APO requires upholding honesty

Emma Dantas ’21, Staff Writer

At the beginning of each period, teachers must go through their class list and appropriately mark each student with the corresponding attendance codes. With 12 unique options to choose from, a commonly used distinction this school year has been APO – absent, present online. It’s used to mark students who are part of the cohort in the building, but elected to participate in classes online for the day. Yet, is APO carrying out its originally intended purpose? 

While sometimes a saving grace for health and safety purposes, APO is often misused by the student body. The administration’s new protocols help ensure that APO carries out its originally intended purpose; however, the determining factor on the success of APO replies on multidimensional honesty. 

One of the main, original purposes of APO was to allow students who were feeling ill or unsafe to stay out of the building, but still participate in class and not miss instruction. I originally went APO in late November leading up to Thanksgiving break since cases were on the rise. Going APO for the two days in the week where one should be in the building is a good solution in this situation. High schools in neighboring towns of Darien and Greenwich have similar structures in place, which are beneficial to the student body and prioritize the health and safety of the whole district. For this reason, I salute the administration in maintain the function of APO. 

However, it is evident that APO is used more frequently than students feeling unwell or unsafe. The biggest downfall is that I find the zoom screen is all the more full with people from both cohorts, in my calculus class for example, when it is a test day. It can’t be a coincidence. This use of APO, which has become a catalyst for cheating, violates the academic integrity policy and should not be tolerated. 

The new, implemented policy is one layer that helps discourage this misuse of APO. First, parents are required to alter the attendance line for their child’s use of APO. They should have alert the attendance line 24 hours in advance of use the APO distinction. This will ensure APO is not used as a safety net for not preparing well enough for assessments.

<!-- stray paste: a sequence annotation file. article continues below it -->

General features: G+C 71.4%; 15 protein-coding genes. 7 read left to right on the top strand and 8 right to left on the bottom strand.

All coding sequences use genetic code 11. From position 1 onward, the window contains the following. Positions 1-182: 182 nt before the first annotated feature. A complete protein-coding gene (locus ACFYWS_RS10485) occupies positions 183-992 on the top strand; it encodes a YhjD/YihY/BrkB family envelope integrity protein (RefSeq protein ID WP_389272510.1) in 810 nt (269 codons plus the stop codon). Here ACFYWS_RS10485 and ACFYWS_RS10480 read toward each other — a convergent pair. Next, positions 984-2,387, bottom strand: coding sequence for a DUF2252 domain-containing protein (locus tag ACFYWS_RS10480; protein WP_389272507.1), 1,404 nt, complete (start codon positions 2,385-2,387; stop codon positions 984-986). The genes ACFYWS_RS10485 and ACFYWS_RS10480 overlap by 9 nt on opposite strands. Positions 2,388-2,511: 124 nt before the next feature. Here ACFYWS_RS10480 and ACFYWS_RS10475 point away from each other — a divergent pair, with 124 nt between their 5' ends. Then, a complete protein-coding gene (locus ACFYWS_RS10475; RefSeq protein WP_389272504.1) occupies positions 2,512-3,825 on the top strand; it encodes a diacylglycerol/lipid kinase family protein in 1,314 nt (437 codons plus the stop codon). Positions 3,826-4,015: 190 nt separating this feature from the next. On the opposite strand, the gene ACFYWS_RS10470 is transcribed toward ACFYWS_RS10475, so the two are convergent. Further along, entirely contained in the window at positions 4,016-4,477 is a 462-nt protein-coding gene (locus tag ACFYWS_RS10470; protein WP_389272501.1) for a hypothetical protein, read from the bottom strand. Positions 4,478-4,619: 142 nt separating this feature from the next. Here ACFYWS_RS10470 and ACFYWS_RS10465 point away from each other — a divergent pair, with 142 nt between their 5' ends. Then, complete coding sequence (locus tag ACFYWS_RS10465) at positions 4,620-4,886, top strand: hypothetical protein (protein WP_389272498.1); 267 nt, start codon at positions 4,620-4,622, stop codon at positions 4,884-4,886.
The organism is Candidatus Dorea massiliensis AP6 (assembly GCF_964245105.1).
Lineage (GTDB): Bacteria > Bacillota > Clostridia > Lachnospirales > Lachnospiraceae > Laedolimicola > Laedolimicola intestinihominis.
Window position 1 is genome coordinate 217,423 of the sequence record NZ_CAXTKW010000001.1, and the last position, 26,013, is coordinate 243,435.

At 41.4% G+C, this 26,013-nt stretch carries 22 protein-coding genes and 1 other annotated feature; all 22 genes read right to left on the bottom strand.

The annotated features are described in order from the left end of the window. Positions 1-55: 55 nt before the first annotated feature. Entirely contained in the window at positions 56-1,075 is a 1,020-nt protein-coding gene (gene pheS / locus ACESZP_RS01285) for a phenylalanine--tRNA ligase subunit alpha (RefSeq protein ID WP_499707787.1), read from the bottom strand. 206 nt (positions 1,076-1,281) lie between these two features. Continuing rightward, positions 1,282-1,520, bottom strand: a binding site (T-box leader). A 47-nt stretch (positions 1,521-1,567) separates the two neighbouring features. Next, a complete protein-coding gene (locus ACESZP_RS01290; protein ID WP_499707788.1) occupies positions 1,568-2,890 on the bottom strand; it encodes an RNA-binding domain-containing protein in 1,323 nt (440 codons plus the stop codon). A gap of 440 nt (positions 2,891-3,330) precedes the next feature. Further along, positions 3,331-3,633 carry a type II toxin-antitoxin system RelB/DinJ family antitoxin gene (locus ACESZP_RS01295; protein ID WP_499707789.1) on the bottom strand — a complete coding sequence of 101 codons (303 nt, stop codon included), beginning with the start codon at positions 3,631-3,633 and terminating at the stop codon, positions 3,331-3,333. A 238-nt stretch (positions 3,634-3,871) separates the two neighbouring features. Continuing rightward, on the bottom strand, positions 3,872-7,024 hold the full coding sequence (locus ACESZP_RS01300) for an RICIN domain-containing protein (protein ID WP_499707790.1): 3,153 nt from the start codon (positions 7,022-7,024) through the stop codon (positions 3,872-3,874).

Second, and as mentioned by the new APO policy, teachers reserve the right to have students make up assessments they miss due to being APO when they return to school. The APO Committee should go further to implement that only students in the “full remote” cohort and the cohort assigned the remote platform on the day of a test are allowed to take the test at home. All others should have to schedule with the teacher to take a different version of the test – to prevent cheating – the next time they are present in the building. What at first seems like a hassle, rather acts as a necessary deter for using APO dishonestly in the first place. 

While the latter is plausible, there are always extenuating circumstances. For example, if a student wakes up with a sore throat, surpassing the 24 hour APO notice policy, they should prioritize health and safety and not put the rest of the building in jeopardy. Moreover, the policy is not perfect, but honesty can be. 

While this shift in policy may see some changes in the frequency of using APO, it is a shift in student culture surrounding APO and a standard to uphold the academic integrity policy that is the true solution. Loopholes and exceptions in policy can and will be found, which is why students should take it upon themselves to uphold APO’s originally intended purpose through maintaining honesty both of their health and their academics.